It’s warm in the office at the moment. Someone made coffee but I don’t know who because I haven’t seen anyone. Even the boss’ office light is dim. The lights are off in my area, so it has that cozy-cave feel of the pandemic-reaction days.
It is, as I write, the first hour of the first day of the workweek. At least by the old nine-to-five paradigm, which of course doesn’t exist anymore. It’s all a smear of work and non-work. There’s no whistle at five, no sliding down the Dino tail, no elbow-raising at the local afterwards. When I think of the days when I used to go down to Smith & Wollensky's after work, it's like memories of another country.
Well, if I continue in this vein I'm going to be boring and peevish, so into the gob goes the sound-stifling sock. Back later to see if everything's better.
LATER Well nothing's better, but nothing's bad; it's just a state of high irritation, for some reason. For example.
Target has noted that their grocery sales are down, if I remember the story correctly. When sales were down last summer, CBS news said:
On a conference call to discuss the results, executives, including CEO Brian Cornell, primarily blamed wider economic issues for the drop, such as pinched consumers who are cutting back on spending amid higher inflation and the resumption of student loan payments this fall
Sure, that’s it. But Mr. C, let me suggest something else. I went to Target at 6:45 PM to get some bleach, as my wife had requested. Here’s the Bleach Department:
Guess you got hit by the Bleach Locusts again. Later I passed by the egg department, and I don’t buy eggs from you guys because I’m used to this:
And it goes without saying that I never even think about you guys for seafood, because here’s your seafood department:
The other day I drove to Hy-Vee, just to see if I’d like to switch up my grocery shopping. When I got there I scanned a QR code to enroll in their points program, because you can’t just waltz into a store and get a good price; you have to give them something. Besides money. Took a while to activate the account, because it wouldn’t let me submit any information because it didn’t like my address.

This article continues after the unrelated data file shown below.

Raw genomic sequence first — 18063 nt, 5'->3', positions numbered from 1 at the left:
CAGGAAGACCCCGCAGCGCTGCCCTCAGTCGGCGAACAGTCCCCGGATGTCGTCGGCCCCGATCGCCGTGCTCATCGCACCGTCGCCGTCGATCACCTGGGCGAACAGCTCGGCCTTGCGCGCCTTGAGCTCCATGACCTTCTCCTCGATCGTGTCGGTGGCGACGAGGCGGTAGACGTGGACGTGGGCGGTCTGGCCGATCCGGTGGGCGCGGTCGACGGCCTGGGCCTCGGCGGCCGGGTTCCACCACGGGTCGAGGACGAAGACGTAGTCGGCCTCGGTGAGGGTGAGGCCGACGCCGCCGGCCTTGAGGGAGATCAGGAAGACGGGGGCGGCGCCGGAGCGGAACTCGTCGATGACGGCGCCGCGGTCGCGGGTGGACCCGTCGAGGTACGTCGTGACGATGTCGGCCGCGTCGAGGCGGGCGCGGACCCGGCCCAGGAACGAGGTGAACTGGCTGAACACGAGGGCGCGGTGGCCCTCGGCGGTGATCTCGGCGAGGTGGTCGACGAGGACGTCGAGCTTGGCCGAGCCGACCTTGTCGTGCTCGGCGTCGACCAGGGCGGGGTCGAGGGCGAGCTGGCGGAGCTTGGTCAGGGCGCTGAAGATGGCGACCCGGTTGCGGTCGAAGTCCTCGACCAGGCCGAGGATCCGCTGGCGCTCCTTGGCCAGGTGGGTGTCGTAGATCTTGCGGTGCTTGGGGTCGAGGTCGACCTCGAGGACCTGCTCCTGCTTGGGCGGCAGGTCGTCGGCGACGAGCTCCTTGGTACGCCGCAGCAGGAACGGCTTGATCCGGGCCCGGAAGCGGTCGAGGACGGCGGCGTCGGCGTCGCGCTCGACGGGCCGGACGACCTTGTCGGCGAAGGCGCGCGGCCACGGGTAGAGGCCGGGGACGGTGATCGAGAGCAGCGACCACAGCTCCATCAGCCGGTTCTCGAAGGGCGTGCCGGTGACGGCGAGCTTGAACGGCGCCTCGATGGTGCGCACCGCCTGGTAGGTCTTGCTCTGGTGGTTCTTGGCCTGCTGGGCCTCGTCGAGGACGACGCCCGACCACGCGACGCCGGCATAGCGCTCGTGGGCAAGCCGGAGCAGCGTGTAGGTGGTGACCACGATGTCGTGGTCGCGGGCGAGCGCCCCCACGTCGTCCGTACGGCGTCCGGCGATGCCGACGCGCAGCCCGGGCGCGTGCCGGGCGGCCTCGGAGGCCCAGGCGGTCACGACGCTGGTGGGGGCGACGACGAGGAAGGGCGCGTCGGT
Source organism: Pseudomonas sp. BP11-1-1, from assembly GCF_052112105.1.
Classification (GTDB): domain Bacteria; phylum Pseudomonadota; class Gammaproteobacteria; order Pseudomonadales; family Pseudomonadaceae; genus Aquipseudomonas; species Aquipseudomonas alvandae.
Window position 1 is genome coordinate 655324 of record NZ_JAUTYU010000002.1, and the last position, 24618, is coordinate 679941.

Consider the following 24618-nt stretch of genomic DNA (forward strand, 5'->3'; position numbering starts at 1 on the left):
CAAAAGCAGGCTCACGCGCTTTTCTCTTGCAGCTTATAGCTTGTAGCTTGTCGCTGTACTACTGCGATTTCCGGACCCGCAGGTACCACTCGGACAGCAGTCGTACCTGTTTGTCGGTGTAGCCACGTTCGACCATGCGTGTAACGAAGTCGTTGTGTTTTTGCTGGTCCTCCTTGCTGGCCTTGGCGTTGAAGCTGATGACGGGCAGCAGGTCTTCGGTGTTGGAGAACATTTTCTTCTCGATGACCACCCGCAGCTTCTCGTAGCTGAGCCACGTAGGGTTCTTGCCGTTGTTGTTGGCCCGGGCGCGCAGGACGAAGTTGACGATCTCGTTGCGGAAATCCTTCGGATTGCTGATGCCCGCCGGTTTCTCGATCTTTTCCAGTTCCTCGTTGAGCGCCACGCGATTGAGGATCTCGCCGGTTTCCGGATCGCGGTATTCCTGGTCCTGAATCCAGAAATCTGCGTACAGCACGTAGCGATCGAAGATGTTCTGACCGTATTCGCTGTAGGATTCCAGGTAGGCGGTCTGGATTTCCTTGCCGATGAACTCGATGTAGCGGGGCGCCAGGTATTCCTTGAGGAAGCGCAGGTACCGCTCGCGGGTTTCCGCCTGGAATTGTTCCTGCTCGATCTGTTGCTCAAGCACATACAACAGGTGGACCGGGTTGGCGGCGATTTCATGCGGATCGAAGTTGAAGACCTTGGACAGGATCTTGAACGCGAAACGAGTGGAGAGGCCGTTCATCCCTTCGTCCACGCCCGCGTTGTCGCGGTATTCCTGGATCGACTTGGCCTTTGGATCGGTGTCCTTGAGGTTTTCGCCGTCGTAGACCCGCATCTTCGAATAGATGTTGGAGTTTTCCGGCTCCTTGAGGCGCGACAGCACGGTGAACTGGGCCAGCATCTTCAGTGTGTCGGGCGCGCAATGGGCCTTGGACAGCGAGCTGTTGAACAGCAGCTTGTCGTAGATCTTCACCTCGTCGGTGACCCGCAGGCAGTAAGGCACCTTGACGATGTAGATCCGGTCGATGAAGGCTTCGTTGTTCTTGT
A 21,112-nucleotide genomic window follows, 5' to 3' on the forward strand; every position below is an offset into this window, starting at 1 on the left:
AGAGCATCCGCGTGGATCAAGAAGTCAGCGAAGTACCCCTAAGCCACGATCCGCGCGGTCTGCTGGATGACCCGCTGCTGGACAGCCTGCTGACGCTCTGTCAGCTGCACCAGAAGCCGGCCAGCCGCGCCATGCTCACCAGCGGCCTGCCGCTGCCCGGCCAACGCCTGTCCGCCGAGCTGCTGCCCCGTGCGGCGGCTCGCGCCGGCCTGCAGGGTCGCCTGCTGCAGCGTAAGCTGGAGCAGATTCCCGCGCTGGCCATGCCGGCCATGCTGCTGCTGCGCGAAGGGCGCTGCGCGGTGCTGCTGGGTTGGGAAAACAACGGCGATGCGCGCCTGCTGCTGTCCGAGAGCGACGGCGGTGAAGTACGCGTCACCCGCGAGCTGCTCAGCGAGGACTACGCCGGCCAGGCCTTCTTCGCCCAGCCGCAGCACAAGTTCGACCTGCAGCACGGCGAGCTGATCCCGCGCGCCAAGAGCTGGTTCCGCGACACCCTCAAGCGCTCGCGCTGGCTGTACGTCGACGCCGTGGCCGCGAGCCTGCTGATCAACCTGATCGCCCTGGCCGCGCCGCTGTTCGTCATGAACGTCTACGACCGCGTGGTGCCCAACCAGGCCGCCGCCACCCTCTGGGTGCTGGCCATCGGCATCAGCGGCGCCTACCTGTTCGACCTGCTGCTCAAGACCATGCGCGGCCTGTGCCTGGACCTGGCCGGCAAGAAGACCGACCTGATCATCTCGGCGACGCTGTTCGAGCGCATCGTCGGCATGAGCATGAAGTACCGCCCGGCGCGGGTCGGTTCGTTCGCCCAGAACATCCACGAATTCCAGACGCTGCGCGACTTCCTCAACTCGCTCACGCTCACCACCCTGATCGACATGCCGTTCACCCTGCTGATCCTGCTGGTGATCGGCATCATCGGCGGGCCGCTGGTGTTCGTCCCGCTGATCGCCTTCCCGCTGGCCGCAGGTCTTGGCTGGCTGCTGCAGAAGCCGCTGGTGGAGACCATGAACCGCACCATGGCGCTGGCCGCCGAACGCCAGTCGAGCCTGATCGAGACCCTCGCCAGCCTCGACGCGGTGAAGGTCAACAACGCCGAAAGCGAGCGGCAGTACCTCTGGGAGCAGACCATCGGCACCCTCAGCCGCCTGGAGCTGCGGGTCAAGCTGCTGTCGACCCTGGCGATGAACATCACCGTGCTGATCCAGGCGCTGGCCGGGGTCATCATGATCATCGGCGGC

WHAT MORE DO YOU WANT? YOU HAVE ADDRESS, CITY, STATE, ZIP! THERE’S NOTHING MORE!
I had even agreed to the terms and conditions. When I dumped the entire address, including the city state and zip into the address field, it accepted it. Okay. Fine.
Inside I had the usual new-store confusion: where is everything? Okay, produce on the left instead of the right; I can deal. I began to roam around looking for interesting things, different products, or old favorites. I noticed two things right away:
1. The store branding is awful. It’s boring.
2. Everything was ridiculously expensive. I had three items in my cart. I put them back and left.
And went to Cub, thinking: well-off suburb Cub should be better, right? They have competition out here, they’ll have to step up.
NNNnnnnnope. Same careworn store, with acres of unused space. The meat department had the worst displays I’ve ever seen. Can you tell what’s sold here?
You have to go over and look down into the bin. No signage. To the right . . .
Oh, the FEATURED ITEM? I’ll be right over!
I watched “Blood Simple” the other night, one of the greatest directorial / writing debuts you will ever see. Budget’s about $1.97. I was amazed when I saw it - marvelous performances, good direction, a few stand-out camera tricks, the excruciating but horribly comic fate of Marty, the glowering bad guy.
This strange bathroom, waaaay too big, is familiar to anyone my age who lived in carved-up poorly rehabbed houses in college:
Pure noir transplanted to Texas. But where in Texas? It just seems to take place in . . . Texas. It's onne of the things that makes it work, and betrays perhaps the Minnesota origins of its creators. Down there, it’s just, you know, Texas.
Alas, it was the director’s cut, which removes one of the stand-out shots I loved in the original: a newspaper, delivered by a carrier boy, rocketing across the lawn to hit the door. POV, the newspaper. I think they thought it was too showy. I just thought it was cool.
The other movie I have to see every few years is “After Hours,” which I still adore. If you were in your 20s, this was the New York you wanted. Not the midtown office district or Times Square, but this place of dark buildings that nevertheless had all sorts of life and curious nooks. Lofts with artists, deserted bars that never closed, clubs throbbing until 4 AM. Basements filed with art, 2 AM diners. It was also a nightmare, but not intentionally so; things just conspired against the hero in unfortunate ways.